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Selection Process for the Class of 2022

Revised August 23, 2020

Reviewed by:
Priya Mathew (GHHS Chapter Co-President 2021)
Amy Xia (GHHS Chapter Co-President 2021)
Ashley Wallace (GHHS Chapter Co-President 2020)
Lawrence Wu (GHHS Chapter Co-President 2020)
Shayna Ratner (GHHS Chapter President 2019)
Rakibul Akter (GHHS Chapter Vice President 2019)
Kathryn Squiers (GHHS Chapter President 2018)
Thomas Das (GHHS Chapter Vice President 2018)
Angela Mihalic, M.D. (Dean of Students, Associate Dean for Student Affairs, GHHS Faculty Sponsor)


  • To recognize medical students, residents, and faculty who embody the principle that “The secret of good patient care lies in caring for the patient.”
  • To empower inductees to become role models, leaders, and advocates who inspire and nurture humanism in others.
  • To promote patient-centered medical care at all levels of society, from our UT Southwestern campus to our global community.
  • To be a force for better healthcare for all.


The Gold Humanism Honor Society (GHHS) is a national honor society that was established in 2002 at the request of medical educators and residency program directors. These educators sought to not only identify learners who exemplify patient-centered care, but also develop a community of likeminded individuals who inspired and sustained humanism among health care professionals. The UT Southwestern Medical School GHHS Chapter was established in 2015.

GHHS inductees at UT Southwestern are nominated by their peers as models of integrity, excellence, compassion, altruism, respect, and empathy in patient care; our organization promotes these values on campus with student-led patient outreach efforts, community engagement outside of the health care setting, bolstering of ethics in the formal curriculum, and emphasis of student wellness and faculty mentorship. More information on specific initiatives of the UT Southwestern Chapter can be found at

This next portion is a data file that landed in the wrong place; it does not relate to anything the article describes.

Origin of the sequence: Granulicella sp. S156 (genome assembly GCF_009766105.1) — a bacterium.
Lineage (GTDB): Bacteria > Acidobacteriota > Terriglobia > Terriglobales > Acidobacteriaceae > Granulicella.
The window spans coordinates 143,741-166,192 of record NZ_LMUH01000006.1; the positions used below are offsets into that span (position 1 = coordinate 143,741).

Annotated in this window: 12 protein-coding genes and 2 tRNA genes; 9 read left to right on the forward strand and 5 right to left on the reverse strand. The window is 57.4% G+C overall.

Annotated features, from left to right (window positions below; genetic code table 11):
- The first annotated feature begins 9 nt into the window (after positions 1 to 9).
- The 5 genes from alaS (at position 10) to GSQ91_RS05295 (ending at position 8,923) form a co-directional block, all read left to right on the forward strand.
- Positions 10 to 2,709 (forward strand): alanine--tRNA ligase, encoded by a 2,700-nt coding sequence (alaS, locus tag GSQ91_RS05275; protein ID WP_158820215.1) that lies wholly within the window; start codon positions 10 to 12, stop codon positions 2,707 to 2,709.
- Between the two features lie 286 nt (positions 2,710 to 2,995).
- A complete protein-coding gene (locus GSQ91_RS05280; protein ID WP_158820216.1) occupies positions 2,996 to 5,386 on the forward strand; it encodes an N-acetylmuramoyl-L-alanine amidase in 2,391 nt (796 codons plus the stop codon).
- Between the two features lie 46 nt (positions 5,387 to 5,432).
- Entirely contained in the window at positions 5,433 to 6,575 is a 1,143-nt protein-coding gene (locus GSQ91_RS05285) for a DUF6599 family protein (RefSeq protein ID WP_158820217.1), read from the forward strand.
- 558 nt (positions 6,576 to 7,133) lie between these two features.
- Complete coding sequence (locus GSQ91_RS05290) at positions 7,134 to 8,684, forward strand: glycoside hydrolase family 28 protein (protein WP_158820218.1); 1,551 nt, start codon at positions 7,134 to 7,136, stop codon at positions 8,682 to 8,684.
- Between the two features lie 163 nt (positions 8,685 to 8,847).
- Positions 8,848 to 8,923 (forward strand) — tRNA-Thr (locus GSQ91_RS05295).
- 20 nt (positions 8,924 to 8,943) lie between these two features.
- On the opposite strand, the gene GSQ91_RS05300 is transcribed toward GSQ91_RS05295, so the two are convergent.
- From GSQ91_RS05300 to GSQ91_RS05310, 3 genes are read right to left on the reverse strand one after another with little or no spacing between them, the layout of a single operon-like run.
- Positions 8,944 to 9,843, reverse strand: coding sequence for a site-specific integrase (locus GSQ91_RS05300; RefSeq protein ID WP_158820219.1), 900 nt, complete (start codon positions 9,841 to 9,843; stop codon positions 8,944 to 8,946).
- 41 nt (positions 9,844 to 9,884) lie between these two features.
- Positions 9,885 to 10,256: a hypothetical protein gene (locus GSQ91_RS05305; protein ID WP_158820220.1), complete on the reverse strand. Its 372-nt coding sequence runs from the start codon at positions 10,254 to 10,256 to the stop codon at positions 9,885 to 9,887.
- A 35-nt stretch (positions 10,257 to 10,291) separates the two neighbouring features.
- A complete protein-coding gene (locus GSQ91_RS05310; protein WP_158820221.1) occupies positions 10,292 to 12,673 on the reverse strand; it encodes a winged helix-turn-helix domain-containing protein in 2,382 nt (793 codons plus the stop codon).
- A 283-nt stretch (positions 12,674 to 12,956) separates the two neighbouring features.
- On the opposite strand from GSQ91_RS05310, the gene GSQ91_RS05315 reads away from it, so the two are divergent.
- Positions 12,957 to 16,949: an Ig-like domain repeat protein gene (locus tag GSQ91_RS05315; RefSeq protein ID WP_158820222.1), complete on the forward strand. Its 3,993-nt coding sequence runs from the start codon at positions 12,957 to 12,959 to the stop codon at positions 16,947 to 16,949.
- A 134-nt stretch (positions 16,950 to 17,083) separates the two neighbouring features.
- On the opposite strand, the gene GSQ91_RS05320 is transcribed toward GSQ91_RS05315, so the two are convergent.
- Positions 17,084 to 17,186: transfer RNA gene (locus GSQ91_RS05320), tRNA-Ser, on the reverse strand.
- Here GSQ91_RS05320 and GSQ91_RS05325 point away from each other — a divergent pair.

Selection Process

The following selection process, inspired by the mission of GHHS at UT Southwestern Medical School, was developed in accordance with national GHHS guidelines.


All members of the UT Southwestern Medical School Class of 2022 in good academic standing are eligible for peer nomination to GHHS. Medical student chapters may induct 10-15% of a medical school class, four faculty members, and up to six residents each year.

Exclusion criteria

Students who have had any of the following will not be considered for GHHS selection: professionalism forms, conduct/disciplinary violations.

Evaluation of candidates

  1. Peer nomination
    Selection to GHHS must begin with peer nomination. The UT Southwestern peer nomination form is based on a survey that was developed at the University of Florida and externally validated in a multi-institutional study published by Academic Medicine.1 Peers are asked to identify:
    • Classmates who they would like to have working at their side in a medical emergency.
    • Classmates who best personify the quote, “The secret of good patient care lies in caring for the patient.”
    • Classmates who have shown exceptional interest in service to their communities.
    • Classmates who would be the best choices for highly desired residencies.
    • Classmates who they would want as the doctor for themselves or loved ones.
    • Classmates who have the best listening skills with patients.

    Students may nominate peers whom they have directly observed in patient care roles (including but not limited to the clerkship wards, free clinics, health fairs, advocacy or activism activities, mission trips, Colleges, and summer projects e.g. Camp Sweeney, global health trips). The strongest peer nominations include multiple, specific examples. Students are initially invited to nominate three peers, but they can contact Dr. Angela Mihalic and Holli Holbert if they feel strongly about nominating more peers.

  2. Selection to apply for GHHS
    Peer nomination does not guarantee the opportunity to apply for selection to GHHS. Per GHHS bylaws, no more than 25% of a medical school class may be invited to apply for selection to GHHS. Therefore, peer nomination does NOT guarantee the opportunity to apply. At UT Southwestern, every student who is nominated by one or more peers is evaluated for the opportunity to be one of the 60 students who can apply to GHHS. There is no minimum number of evaluations needed in order to be evaluated. This evaluation includes scrutiny of:
    • Peer nomination comments (see above)
    • Peer evaluation comments collected throughout the year via REDCap
    • Clerkship faculty comments collected throughout the year via MedHub

    The combination of these generates a profile. Each profile is evaluated by all four associate deans for student affairs (Dr. Mihalic, Barker, Sulistio, and Nesbitt). Based on the strength of evaluations, each associate dean assigns a holistic score between 1-5 to every profile. These four scores are averaged to an overall Dean Score, to which the average score from professionalism-related clerkship evaluation questions (Professionalism Score) is added. At this stage, students are ranked by the sum of their Dean Scores and Professionalism Scores, and 25% of the medical school class are subsequently invited to apply for selection to GHHS.

  3. GHHS application